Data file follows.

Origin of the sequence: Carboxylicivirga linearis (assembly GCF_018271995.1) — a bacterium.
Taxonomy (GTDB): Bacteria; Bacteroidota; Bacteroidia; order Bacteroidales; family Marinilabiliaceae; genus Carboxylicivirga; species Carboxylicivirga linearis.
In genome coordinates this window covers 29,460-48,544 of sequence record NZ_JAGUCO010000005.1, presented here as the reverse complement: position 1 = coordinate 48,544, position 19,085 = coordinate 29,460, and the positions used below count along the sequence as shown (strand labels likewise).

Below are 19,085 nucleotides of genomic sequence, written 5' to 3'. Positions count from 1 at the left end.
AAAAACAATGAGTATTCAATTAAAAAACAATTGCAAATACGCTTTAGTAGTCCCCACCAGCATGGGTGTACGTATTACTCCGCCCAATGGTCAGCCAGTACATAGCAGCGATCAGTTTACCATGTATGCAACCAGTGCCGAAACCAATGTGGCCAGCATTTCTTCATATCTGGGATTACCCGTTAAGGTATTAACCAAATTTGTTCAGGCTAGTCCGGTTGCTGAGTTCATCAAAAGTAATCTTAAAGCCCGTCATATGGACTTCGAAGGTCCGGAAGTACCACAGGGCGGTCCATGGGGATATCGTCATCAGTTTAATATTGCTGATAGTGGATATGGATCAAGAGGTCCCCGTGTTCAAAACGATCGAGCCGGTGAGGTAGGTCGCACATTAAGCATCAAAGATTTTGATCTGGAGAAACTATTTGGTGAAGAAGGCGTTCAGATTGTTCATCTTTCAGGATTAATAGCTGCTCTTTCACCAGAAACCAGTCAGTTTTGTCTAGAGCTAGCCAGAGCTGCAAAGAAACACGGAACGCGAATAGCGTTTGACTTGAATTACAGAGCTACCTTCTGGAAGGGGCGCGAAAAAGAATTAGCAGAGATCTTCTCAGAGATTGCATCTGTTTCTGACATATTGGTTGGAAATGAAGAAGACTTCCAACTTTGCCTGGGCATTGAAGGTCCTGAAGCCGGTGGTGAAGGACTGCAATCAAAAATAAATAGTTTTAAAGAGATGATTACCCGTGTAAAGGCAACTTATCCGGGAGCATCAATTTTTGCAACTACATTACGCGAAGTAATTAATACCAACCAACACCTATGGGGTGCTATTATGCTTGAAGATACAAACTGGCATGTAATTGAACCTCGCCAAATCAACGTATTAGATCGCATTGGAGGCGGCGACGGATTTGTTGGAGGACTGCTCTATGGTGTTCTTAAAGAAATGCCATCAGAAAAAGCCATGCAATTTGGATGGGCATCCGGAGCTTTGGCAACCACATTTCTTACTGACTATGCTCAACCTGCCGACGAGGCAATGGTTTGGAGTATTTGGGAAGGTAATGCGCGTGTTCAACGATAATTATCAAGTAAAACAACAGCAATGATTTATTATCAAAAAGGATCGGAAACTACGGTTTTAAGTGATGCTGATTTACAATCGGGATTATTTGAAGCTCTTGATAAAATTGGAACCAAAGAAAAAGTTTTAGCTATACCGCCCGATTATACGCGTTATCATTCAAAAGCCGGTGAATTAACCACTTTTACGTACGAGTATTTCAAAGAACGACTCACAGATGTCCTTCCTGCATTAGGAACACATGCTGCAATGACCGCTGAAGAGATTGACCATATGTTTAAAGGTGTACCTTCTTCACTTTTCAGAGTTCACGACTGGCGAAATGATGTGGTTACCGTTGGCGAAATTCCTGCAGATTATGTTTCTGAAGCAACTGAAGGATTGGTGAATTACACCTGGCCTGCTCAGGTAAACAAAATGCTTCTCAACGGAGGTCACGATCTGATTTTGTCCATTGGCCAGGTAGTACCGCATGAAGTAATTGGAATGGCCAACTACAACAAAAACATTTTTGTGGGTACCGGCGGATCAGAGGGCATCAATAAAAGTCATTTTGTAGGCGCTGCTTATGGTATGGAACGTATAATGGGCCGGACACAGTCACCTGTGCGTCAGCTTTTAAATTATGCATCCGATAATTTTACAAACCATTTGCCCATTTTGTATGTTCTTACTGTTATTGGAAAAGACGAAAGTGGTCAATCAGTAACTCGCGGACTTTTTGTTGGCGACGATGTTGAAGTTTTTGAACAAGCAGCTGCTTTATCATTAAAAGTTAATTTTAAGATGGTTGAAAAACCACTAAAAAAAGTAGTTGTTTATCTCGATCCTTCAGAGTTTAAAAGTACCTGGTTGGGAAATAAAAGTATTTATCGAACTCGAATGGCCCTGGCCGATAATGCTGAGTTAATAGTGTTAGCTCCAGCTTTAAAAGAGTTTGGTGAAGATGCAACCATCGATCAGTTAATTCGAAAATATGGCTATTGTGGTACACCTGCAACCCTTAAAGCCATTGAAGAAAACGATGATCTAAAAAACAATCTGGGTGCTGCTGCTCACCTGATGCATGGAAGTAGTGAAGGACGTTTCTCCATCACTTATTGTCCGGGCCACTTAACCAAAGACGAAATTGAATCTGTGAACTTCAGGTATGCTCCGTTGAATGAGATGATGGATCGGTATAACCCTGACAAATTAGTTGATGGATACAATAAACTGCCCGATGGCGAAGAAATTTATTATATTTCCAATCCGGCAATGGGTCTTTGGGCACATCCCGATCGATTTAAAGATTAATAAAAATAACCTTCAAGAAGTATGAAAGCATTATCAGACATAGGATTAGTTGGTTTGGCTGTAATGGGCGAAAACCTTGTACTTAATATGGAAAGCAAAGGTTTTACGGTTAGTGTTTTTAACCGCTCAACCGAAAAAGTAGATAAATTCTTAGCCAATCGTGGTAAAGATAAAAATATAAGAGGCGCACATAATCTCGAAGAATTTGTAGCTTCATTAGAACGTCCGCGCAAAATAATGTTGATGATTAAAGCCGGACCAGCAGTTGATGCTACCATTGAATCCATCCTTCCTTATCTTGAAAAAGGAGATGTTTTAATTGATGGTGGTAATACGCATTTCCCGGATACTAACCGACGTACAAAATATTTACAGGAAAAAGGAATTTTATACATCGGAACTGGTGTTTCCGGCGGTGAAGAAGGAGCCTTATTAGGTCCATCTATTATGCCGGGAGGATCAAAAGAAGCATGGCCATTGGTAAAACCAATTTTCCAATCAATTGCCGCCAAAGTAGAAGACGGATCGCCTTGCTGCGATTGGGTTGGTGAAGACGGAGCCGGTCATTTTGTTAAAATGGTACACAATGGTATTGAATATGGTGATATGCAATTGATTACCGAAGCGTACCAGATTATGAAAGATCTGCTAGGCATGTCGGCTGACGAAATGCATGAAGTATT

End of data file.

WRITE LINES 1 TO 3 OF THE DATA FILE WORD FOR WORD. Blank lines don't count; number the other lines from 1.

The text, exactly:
Origin of the sequence: Carboxylicivirga linearis (assembly GCF_018271995.1) — a bacterium.
Taxonomy (GTDB): Bacteria; Bacteroidota; Bacteroidia; order Bacteroidales; family Marinilabiliaceae; genus Carboxylicivirga; species Carboxylicivirga linearis.
In genome coordinates this window covers 29,460-48,544 of sequence record NZ_JAGUCO010000005.1, presented here as the reverse complement: position 1 = coordinate 48,544, position 19,085 = coordinate 29,460, and the positions used below count along the sequence as shown (strand labels likewise).